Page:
Two review authors (GS and ASM) will independently assess the risk of bias for each study using the criteria outlined in the Cochrane Handbook for Systematic Reviews of Interventions (Higgins 2011a). We will resolve any disagreements by discussion. We will assess the risk of bias according to the following domains.

  1. Random sequence generation.

  2. Allocation concealment.

  3. Blinding of participants and personnel.

  4. Blinding of outcome assessment.

  5. Incomplete outcome data.

  6. Selective outcome reporting.

We will grade each potential source of bias as high, low, or unclear and provide a quote from the study report together with a justification for our judgment in the 'Risk of bias' table. We will summarize the risk of bias judgments across different studies for each of the domains listed. We will consider blinding separately for different key outcomes where necessary (e.g. for unblinded outcome assessment, the risk of bias for all-cause mortality may be different than for a patient-reported outcome (HAQ)). We will consider the impact of missing data on key outcomes.

Where information on the risk of bias relates to unpublished data or correspondence with a trialist, we will note this in the 'Risk of bias' table. When considering treatment effects, we will take into account the risk of bias for the studies that contribute to that outcome. We will present the figures generated by the risk of bias tool to provide summary assessments of the risk of bias.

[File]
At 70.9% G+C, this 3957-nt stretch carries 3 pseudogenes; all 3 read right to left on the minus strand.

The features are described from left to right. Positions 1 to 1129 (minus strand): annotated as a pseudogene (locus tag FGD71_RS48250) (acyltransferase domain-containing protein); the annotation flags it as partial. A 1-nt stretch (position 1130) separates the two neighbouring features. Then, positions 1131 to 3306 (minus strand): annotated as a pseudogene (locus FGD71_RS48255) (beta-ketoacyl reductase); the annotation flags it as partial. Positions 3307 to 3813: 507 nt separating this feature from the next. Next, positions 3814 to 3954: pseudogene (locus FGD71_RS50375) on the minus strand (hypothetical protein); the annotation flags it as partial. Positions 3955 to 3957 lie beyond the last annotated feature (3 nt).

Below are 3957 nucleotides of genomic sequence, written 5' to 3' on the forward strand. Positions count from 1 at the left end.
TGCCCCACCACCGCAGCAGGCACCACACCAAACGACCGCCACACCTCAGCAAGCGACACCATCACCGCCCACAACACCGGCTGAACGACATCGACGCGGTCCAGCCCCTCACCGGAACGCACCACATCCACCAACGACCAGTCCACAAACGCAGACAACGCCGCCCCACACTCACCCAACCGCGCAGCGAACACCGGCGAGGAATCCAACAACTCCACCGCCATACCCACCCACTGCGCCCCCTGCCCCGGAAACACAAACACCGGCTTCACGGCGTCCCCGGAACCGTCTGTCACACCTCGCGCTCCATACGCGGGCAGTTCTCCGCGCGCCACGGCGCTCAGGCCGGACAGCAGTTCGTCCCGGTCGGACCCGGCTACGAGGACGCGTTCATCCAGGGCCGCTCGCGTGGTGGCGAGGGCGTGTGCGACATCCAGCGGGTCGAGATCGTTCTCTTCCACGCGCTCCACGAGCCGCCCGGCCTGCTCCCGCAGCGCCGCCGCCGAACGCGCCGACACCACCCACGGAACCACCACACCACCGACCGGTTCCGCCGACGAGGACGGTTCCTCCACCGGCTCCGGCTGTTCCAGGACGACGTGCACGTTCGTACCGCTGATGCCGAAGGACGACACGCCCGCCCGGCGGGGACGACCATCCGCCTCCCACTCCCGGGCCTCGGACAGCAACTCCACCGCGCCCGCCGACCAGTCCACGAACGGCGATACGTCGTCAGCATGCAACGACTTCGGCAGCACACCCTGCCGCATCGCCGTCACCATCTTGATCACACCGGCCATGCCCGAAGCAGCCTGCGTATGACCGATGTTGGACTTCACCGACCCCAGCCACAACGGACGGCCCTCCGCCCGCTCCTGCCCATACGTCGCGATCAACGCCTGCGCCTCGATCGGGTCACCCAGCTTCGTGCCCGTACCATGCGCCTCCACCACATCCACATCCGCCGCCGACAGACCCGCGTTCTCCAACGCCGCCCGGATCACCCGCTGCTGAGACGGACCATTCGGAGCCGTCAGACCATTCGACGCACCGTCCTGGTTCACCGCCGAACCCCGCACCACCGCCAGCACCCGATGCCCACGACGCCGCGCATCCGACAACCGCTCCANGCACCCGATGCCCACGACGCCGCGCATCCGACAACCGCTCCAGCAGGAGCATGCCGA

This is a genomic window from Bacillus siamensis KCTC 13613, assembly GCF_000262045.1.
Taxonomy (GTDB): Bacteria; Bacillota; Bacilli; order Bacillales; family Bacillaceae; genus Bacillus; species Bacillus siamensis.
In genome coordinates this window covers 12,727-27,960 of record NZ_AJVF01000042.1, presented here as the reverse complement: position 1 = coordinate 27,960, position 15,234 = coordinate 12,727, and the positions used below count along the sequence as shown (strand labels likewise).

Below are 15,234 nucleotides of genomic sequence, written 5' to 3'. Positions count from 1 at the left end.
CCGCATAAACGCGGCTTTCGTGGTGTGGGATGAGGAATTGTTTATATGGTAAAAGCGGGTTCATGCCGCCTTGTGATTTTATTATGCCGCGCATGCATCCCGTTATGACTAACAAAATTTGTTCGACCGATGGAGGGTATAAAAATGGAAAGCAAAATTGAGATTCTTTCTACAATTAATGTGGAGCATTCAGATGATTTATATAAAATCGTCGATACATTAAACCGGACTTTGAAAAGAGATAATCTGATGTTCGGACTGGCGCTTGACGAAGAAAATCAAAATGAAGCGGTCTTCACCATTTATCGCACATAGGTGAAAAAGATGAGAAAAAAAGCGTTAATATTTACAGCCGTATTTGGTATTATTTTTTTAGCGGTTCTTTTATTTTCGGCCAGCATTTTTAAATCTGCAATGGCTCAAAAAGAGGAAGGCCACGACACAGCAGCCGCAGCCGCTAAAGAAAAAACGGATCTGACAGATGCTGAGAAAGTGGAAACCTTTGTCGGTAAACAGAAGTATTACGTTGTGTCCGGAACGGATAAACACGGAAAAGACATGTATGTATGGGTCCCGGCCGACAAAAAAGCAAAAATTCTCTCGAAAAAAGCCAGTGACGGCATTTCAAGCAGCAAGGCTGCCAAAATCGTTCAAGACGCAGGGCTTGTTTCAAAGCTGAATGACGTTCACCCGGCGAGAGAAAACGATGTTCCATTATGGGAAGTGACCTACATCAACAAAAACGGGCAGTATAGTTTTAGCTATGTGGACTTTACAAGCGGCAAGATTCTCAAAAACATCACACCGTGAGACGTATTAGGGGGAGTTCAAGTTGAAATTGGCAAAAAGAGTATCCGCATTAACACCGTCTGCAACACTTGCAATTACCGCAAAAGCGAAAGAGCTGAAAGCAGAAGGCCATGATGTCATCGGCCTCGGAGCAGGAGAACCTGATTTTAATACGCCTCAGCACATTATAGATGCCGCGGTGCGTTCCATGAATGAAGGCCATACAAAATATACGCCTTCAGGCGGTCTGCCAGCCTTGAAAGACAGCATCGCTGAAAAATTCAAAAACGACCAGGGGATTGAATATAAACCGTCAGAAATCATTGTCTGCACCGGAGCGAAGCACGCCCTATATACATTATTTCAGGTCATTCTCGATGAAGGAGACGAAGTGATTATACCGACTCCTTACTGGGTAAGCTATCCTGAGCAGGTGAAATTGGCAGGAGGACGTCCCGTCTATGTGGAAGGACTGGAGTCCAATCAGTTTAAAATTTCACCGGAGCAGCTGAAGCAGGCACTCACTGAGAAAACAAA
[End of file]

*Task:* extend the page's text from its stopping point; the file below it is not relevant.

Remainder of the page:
For cross-over trials we will try to assess the risk of bias based on the following additional questions.

  • Was the use of cross-over design appropriate?

  • Is it clear that order of receiving treatment was randomized?

  • Can it be assumed that the trial was not biased from carry-over effects?

  • Are unbiased data available?

Assessment of bias in conducting the systematic review

We will conduct the review according to this published protocol and report any deviations from it in the 'Differences between protocol and review' section of the systematic review.

Measures of treatment effect

We will analyse dichotomous data as risk ratios or Peto odds ratio when an outcome is a rare event (approximately less than 10%), and use 95% confidence intervals (CI). We will analyse continuous data as mean difference or standardized mean difference, depending on whether the same scale is used to measure an outcome, and 95% CI. We will enter data presented as a scale with a consistent direction of effect across studies.

When different scales are used to measure the same conceptual outcome (e.g. disability), we will calculate standardized mean differences (SMD) instead, with corresponding 95% CI. We will back-translate SMD to a typical scale (e.g. 0 to 10 for pain) by multiplying the SMD by a typical among-person standard deviation (e.g. the standard deviation of the control group at baseline from the most representative trial) (as per Chapter 12 of the Cochrane Handbook for Systematic Reviews of Interventions (Schünemann 2011b))

In the 'Effects of intervention' results section and the 'Comments' column of the 'Summary of findings' table, we will provide the absolute per cent difference, the relative per cent change from baseline, and the number needed to treat for an additional beneficial outcome (NNTB); (the last will be provided only when the outcome shows a statistically significant difference).